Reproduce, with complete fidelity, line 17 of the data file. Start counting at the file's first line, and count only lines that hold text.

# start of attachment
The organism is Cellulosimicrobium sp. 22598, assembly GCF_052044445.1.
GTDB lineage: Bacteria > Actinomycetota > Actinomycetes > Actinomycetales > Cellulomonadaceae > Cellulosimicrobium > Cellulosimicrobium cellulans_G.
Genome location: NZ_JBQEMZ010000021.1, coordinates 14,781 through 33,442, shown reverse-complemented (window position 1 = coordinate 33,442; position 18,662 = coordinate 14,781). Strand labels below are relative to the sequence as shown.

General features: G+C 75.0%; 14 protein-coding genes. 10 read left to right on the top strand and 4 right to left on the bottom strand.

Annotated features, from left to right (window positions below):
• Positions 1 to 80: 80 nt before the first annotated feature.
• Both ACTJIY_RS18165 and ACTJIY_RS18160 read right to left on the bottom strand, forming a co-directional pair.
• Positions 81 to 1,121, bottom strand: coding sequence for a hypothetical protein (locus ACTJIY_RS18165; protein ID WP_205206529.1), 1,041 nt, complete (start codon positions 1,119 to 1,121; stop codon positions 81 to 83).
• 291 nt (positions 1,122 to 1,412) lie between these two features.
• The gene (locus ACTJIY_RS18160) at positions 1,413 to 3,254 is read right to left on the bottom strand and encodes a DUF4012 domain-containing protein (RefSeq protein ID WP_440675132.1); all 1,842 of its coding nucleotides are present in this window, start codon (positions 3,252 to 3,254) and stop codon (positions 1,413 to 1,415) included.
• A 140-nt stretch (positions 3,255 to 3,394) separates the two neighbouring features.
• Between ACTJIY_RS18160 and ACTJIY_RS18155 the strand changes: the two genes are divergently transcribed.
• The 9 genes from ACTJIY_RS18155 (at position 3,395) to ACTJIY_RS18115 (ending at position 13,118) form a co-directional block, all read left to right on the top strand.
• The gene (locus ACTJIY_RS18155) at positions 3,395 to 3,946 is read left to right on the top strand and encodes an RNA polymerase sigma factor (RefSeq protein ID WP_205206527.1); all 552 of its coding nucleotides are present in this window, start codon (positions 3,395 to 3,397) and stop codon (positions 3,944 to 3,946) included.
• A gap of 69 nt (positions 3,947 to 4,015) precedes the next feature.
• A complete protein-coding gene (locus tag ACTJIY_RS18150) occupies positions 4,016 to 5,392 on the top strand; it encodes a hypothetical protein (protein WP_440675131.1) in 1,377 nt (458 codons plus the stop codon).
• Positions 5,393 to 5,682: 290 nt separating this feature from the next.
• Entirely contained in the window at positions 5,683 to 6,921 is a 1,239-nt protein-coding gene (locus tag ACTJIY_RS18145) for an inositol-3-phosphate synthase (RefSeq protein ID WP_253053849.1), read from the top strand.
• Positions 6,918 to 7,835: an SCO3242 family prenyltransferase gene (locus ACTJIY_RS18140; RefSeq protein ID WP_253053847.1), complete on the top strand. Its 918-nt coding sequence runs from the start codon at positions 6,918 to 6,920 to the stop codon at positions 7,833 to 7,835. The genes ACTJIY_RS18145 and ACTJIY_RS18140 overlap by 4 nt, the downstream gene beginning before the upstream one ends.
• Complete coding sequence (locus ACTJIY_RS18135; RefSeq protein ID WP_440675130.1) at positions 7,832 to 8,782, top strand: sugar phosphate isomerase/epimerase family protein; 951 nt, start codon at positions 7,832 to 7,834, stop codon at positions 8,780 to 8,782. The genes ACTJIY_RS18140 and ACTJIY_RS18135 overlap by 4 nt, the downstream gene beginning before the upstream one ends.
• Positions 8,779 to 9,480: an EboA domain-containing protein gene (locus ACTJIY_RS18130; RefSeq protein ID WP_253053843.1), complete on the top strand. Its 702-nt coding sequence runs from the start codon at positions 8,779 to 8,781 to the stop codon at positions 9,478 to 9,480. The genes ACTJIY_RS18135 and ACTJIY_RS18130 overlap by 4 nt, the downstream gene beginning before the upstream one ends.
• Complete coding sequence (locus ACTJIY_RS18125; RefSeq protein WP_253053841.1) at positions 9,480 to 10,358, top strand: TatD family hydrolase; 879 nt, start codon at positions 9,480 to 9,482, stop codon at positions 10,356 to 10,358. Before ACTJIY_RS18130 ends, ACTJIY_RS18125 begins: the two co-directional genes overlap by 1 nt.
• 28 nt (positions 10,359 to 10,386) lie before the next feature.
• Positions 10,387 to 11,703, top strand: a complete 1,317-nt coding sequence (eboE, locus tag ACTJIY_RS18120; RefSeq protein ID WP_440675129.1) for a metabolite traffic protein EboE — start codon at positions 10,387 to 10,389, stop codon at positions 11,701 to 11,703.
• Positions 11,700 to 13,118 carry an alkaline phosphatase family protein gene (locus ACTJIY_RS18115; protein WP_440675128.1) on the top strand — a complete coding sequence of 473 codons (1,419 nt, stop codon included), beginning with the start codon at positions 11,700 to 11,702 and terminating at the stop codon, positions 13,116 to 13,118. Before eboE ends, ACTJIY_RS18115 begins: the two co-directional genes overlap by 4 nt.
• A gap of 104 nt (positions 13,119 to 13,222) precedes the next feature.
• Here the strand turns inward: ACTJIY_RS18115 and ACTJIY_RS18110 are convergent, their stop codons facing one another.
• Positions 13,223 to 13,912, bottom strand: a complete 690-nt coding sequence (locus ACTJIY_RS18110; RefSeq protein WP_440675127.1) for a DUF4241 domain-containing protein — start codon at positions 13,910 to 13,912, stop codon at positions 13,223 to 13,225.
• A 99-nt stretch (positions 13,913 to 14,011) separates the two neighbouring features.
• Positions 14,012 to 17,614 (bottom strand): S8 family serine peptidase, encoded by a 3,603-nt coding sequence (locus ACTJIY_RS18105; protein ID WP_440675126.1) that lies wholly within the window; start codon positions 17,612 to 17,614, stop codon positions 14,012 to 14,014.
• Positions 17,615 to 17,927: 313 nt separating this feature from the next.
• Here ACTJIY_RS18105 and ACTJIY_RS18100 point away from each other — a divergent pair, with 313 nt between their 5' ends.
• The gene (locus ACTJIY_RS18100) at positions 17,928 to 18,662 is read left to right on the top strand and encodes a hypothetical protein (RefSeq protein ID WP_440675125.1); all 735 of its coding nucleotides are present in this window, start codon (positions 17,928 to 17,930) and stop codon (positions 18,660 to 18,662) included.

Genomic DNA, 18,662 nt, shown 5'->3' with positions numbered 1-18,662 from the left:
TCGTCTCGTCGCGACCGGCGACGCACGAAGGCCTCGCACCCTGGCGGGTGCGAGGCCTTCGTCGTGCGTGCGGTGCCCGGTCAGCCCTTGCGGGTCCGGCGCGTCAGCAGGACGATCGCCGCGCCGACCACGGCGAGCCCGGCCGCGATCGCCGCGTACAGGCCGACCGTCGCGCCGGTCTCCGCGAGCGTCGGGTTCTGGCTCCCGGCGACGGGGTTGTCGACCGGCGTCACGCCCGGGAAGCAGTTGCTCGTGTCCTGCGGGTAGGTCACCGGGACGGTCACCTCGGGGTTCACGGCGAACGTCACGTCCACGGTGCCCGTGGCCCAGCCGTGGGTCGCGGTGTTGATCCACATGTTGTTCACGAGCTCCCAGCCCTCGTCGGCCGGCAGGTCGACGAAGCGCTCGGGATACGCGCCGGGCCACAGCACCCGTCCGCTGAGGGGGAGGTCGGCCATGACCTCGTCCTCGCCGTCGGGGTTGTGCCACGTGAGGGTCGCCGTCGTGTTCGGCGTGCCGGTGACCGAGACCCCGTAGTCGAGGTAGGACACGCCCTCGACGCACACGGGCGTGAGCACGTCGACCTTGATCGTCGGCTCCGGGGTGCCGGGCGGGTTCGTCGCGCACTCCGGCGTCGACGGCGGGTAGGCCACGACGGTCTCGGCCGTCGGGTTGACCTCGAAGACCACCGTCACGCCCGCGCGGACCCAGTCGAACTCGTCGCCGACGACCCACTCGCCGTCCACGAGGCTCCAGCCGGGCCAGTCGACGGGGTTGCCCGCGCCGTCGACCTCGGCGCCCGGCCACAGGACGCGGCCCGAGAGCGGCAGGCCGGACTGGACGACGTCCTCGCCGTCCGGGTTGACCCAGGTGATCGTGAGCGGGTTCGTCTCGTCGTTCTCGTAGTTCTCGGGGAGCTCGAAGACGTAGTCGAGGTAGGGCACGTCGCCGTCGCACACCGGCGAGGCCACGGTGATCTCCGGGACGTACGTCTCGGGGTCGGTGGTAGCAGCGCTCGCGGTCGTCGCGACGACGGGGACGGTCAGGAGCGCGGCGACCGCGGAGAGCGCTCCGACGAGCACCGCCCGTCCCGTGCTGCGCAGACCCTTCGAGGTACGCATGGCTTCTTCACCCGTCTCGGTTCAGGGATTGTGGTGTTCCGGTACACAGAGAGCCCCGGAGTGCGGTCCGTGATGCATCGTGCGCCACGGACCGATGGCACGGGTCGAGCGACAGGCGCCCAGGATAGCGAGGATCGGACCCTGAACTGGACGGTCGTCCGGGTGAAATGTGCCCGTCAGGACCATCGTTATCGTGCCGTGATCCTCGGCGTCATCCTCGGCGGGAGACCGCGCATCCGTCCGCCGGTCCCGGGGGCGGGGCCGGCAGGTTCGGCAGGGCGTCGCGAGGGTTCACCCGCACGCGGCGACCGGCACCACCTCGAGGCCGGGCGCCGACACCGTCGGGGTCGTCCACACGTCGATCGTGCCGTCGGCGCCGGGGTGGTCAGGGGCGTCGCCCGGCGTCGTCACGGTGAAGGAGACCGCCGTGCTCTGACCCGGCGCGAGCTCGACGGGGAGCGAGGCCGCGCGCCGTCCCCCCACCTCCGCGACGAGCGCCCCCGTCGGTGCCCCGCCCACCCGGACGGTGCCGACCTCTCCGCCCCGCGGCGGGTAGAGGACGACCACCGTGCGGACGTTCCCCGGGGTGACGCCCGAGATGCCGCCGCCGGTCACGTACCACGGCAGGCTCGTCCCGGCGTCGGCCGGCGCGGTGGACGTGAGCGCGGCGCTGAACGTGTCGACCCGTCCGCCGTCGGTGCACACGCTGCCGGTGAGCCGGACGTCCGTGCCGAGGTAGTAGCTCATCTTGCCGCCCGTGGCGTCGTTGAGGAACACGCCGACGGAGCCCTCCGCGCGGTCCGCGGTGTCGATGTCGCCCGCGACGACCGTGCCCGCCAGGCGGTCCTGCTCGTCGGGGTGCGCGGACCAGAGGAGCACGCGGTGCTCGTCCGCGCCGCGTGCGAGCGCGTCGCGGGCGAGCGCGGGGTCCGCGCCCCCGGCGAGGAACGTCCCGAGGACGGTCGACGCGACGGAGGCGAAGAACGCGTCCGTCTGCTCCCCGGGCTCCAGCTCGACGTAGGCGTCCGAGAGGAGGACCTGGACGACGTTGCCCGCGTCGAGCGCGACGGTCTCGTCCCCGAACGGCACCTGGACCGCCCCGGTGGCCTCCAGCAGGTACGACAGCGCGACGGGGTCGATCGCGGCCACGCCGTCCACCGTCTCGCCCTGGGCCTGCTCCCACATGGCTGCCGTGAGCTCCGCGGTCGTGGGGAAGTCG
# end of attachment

• Positions 5,393 to 5,682: 290 nt separating this feature from the next.